6. Starting up: work for someone else first. When Stanford University engineering graduates approach him, he advises them to start their career at a larger company “go work on it (the idea) on somebody else’s nickel.”

7. Fundraising“Be ruthlessly honest about where the risks are and work on eliminating those risks. This is how you get valuation and ownership, not through negotiation.” The point here is about phasing the funding round so the earlier ones are the smallest but focus on eliminating the larger questions about the business. A discussion point that came up in the Wamda Mix n' Mentor sessions in Beirut.

8. Scaling: Bring in a CEO when you need one. In many cases, Doerr pointed out, it's necessary to bring in a CEO, since the founders do not have the capability or passion to run operations. His advice to the Google founders was to bring in a CEO and everyone was satisfied about how well the dynamic between Larry, Sergey, and Eric Schmidt worked out. 

One anecdote here is that when John was convincing Larry and Sergey that they needed a CEO, they decided to go speak with some of the top CEOs they knew, and they came back to him saying “The good news is we are convinced that it makes sense, but we believe there’s only one person in the world that can come in as a CEO, Steve Jobs!”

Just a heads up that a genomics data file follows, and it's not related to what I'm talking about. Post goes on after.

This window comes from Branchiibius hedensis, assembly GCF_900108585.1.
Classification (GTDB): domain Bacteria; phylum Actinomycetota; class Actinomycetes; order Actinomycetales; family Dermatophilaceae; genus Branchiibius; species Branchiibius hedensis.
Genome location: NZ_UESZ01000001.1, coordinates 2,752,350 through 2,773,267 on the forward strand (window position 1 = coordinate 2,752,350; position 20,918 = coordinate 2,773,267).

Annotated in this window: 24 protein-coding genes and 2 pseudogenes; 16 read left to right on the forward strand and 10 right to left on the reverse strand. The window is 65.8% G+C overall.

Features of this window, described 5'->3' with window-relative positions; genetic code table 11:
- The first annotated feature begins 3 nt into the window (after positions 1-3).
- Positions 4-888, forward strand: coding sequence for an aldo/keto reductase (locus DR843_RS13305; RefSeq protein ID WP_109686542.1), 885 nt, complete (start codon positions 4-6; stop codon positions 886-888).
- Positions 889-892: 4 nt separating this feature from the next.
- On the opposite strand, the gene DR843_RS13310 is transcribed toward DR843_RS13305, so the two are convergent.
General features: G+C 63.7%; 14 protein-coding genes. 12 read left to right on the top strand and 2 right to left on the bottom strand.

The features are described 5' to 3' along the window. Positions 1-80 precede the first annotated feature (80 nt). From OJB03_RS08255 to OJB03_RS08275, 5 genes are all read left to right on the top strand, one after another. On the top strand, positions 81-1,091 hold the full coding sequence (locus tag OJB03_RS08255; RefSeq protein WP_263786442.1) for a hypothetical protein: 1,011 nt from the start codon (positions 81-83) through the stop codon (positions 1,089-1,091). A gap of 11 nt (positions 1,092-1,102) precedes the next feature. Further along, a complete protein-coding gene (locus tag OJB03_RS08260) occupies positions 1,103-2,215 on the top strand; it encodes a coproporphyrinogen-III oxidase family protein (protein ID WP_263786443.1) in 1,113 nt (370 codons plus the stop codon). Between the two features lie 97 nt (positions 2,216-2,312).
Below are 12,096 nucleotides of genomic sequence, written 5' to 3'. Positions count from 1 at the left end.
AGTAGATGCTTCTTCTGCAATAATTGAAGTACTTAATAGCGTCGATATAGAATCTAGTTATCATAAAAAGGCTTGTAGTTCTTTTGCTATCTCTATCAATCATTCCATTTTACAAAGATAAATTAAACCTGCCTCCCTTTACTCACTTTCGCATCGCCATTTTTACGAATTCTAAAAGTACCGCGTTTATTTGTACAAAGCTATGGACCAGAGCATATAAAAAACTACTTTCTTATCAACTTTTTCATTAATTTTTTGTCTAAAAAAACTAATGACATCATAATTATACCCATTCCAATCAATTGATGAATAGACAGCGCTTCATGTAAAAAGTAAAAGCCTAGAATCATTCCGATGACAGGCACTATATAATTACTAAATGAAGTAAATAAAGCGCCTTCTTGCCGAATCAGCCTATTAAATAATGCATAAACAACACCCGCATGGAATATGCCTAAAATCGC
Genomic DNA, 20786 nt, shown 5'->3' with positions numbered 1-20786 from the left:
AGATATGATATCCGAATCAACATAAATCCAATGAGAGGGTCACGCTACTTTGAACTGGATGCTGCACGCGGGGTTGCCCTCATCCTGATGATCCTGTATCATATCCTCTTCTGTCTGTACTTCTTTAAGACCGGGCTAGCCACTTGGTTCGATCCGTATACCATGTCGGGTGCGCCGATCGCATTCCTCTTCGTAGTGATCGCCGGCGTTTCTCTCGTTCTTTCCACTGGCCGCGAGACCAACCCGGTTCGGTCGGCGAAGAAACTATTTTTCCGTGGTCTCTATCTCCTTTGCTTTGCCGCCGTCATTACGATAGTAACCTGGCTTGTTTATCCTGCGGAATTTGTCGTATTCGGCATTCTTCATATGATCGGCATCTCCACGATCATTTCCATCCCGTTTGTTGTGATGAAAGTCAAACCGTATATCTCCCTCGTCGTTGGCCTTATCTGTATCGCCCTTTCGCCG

He also recommended some books that can be taken as a lesson:

- Swimming Across: A memoir (By Andy Grove)
- High Output management (also by Andy Grove)
- The Everything Store: Jeff Bezos and the Age of Amazon (By Brad Stone)

The last two lessons are from Bill Maris, the managing partner of Google Ventures. Bill shared a lot of interesting stories from meeting Sergey Brin in the early days, to his startup years and Google Ventures investments. Two of his notes stood out:

9. Always look to do the next thing that you are “totally unqualified to do.” That’s what Maris is enjoying doing at Google Ventures now. In his early days, he described starting a hosting business by buying a few web servers and reading the manuals about how to make them host websites, a great lesson about trying something new that you might be at first afraid of doing.

10. Stay focused on doing what you do well. When Maris was running that hosting startup in Vermont, he felt jealous of competing companies in Silicon Valley getting a lot of press and a lot of funding and building many data centers. But that this turned out to be a blessing, he explained, since he was more disciplined about running the company, operationally and financially and focusing on the right priorities.

A few other interesting tidbits:

  • Marc Nager CEO of Startup Weekend and UP Global discussed ways to support different stages of the startup journey with different programs, presenting from an excellent white paper that sums up the stages.
  • The Google Ventures design team explained their ‘design sprint’ process that helps startups get results in 5 days.

The AstroLabs next Scaling Online Startups program is in Jeddah next, interested startups can apply at www.astrolabs.me.